Wednesday, 13 April 2011

Cycling England is dead; long live cycling in England

A delayed posting of the link to my second story for Guardian Environment. 28 March 2011. Cycling England has been abolished and the Department for the Environment says it will take the work in house and promote sustainable transport using a new £560m Local Sustainable Transport Fund (LSTF). But sustainable transport lobbyists say the "localism agenda" may derail attempts by government to achieve "modal shift towards sustainable transport". After all, not all local authorities want sustainable transport - the Tory administration in Brighton and Hove declared in January that it wants to repeal moves in that direction.

Link to Guardian story, with comments, here

My story was subbed to fit the Guardian word count. My original story is below:

Cycling in England after Cycling England is abolished
1590 words
By Russell Honeyman

22 March 2011. On March 31, Cycling England will be no more, and critics fear its successor will be unable to achieve modal shift toward sustainable transport because it is crippled by the “localisation agenda”.

To all intents and purposes, Cycling England is dead already. The “Non Governmental Public Body” that was supposed to get “more people cycling, more safely, more often” in England has been abolished as part of coalition government reforms to “increase accountability, deliver smaller government and improve efficiency”.

The Department for Transport (DfT) will bring key functions of Cycling England in-house. It says the work can be done better within the Department through the mechanism of a £560m Local Sustainable Transport Fund (LSTF).

Secretary of State Norman Baker launched of the LSTF in an online video describing his vision for “modal shift to sustainable transport”. Electric cars and long distance rail travel will help reduce carbon and yield health and environmental benefits. Physical inactivity and poor air quality cost the state scores of billions a year, while walking and cycling improves high street turnover by 10-15%. Congestion, he said costs us £11bn a year.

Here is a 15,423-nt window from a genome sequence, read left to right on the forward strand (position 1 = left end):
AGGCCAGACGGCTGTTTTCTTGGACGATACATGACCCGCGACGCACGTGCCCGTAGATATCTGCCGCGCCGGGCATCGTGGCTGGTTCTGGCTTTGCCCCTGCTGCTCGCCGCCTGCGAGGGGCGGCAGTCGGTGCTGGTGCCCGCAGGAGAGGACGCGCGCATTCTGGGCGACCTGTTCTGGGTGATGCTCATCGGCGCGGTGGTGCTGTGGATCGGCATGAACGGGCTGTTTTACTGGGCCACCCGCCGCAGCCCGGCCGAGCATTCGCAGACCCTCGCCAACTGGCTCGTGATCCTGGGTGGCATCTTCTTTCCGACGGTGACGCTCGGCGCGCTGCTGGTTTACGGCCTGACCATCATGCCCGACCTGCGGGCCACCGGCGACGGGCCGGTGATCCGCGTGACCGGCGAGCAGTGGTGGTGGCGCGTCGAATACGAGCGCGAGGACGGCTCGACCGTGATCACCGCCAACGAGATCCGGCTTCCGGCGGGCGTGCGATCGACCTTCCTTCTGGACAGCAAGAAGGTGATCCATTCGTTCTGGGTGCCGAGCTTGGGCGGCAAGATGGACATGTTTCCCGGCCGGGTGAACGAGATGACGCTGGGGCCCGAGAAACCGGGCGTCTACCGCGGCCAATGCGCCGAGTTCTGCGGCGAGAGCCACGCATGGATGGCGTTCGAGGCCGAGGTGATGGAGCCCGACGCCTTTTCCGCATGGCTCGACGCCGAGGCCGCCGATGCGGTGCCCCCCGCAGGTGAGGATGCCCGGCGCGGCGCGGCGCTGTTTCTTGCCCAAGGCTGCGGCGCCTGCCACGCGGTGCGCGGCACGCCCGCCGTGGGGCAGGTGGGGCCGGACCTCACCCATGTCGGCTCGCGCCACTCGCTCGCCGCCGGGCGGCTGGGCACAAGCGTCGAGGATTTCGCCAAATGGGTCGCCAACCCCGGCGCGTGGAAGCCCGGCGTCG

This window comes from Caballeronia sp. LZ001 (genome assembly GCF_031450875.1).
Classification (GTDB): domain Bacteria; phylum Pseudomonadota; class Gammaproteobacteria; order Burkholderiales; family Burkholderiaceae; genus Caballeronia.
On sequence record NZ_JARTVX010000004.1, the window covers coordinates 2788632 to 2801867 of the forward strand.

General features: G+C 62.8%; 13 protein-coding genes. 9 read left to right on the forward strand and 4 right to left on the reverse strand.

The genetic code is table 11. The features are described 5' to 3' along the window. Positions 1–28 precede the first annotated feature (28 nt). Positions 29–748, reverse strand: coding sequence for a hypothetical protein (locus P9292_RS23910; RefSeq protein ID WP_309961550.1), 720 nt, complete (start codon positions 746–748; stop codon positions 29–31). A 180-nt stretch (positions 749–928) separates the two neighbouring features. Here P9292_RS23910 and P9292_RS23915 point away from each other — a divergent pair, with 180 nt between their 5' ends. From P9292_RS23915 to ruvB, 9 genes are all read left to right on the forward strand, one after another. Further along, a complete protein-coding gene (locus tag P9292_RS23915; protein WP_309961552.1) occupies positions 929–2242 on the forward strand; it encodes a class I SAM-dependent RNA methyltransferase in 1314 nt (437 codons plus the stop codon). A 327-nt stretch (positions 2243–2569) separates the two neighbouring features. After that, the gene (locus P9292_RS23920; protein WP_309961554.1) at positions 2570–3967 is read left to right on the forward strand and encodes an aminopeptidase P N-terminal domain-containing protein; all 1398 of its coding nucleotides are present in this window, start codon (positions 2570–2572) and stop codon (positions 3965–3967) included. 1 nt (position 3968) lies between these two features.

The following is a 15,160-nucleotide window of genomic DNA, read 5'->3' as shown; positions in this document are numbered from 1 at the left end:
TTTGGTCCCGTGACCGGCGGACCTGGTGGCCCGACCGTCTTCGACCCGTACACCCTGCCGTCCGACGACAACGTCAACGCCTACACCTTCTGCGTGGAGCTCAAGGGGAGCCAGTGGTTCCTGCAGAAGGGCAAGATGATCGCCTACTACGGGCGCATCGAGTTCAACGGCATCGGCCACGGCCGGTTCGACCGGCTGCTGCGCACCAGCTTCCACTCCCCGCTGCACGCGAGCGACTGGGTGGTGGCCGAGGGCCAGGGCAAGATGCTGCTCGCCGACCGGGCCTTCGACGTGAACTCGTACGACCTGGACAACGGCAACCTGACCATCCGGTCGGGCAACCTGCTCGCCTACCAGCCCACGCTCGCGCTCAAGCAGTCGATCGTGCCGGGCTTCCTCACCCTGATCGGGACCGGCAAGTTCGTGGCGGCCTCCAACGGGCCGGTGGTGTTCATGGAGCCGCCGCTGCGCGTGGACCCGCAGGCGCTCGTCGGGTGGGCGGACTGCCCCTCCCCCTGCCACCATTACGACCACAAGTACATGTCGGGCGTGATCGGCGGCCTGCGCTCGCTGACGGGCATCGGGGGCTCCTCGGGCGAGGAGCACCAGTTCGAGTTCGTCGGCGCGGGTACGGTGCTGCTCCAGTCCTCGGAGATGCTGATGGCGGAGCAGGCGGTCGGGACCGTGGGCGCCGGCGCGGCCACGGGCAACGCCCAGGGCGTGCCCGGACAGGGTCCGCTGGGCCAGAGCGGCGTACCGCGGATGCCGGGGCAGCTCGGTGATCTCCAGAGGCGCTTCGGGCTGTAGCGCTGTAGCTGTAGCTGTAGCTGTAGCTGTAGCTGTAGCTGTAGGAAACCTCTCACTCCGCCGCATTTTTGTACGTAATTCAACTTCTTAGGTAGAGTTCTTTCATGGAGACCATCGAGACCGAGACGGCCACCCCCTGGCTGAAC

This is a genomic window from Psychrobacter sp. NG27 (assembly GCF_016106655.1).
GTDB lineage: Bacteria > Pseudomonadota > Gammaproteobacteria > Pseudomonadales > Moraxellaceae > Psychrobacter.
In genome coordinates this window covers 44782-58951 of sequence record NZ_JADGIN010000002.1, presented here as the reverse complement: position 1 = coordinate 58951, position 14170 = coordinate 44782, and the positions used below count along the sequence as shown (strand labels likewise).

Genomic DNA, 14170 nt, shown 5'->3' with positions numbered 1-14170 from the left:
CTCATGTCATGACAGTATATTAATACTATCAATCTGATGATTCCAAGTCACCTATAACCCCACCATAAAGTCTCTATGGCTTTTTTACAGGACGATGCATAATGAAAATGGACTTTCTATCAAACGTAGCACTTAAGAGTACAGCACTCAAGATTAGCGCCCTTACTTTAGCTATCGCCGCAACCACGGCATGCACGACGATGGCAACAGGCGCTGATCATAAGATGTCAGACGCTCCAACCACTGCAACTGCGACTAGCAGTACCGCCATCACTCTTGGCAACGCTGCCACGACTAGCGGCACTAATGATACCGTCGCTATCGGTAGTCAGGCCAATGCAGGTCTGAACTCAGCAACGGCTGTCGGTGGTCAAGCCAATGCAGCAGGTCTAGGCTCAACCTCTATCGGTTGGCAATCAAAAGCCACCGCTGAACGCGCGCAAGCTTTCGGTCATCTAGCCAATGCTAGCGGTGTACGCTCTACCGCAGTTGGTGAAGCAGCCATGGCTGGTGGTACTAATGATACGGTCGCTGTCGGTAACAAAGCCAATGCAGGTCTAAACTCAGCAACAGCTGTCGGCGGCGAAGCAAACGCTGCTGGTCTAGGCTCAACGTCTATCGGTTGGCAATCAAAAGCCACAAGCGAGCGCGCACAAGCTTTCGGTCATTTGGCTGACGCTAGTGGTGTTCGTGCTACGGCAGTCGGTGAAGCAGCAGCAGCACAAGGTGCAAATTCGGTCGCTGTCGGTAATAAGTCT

Mr Baker praised Cycling England’s Demonstration towns. Over £160million in government funds to 18 towns and cities over 6 years saw increases of 27% in cycling, and doubled the number of children cycling to school. During this time cycling was on a general decline in the rest of the UK.

But Mr Baker wants an end to “the top down approach”. He wants to hand power back to local authorities, alongside decentralised economic power, regional growth funds and Local Enterprise Partnerships. He wants to move away from specific grants to local, customised solutions.

Hence, he abolished Cycling England, and in its stead, set up the Local Sustainable Transport Fund (LSTF). He envisages local authorities working in partnership with voluntary sector, community and business to put forward proposals for grant funding from the scheme. The first round will be in April 2011.

That’s just over a week a away.

Sustainable Transport charity Sustrans' Policy Manager Jason Torrance broadly welcomed the LSTF. But today, he warned: “The localism agenda makes it difficult to have an adequate response to climate change or physical inactivity. We need a national response to a national crisis. Devolving responsibility to Local Authorities to interpret, or in their own way prioritise as they see fit, is not necessarily a recipe for success. Phillip Hammond quotes national policy as giving over-riding commitment to localism – the reality is that this may well end up undermining the government’s very own strategy.”

Mr Torrance is sanguine about the demise of Cycling England: “We don’t have a funding environment that has £140m for a Cycling England. It is now incumbent on the local authorities to use the momentum in a wider sense and move towards integrated transport systems as a part of upcoming Local Transport Plans published at the end of March.” (more>>>)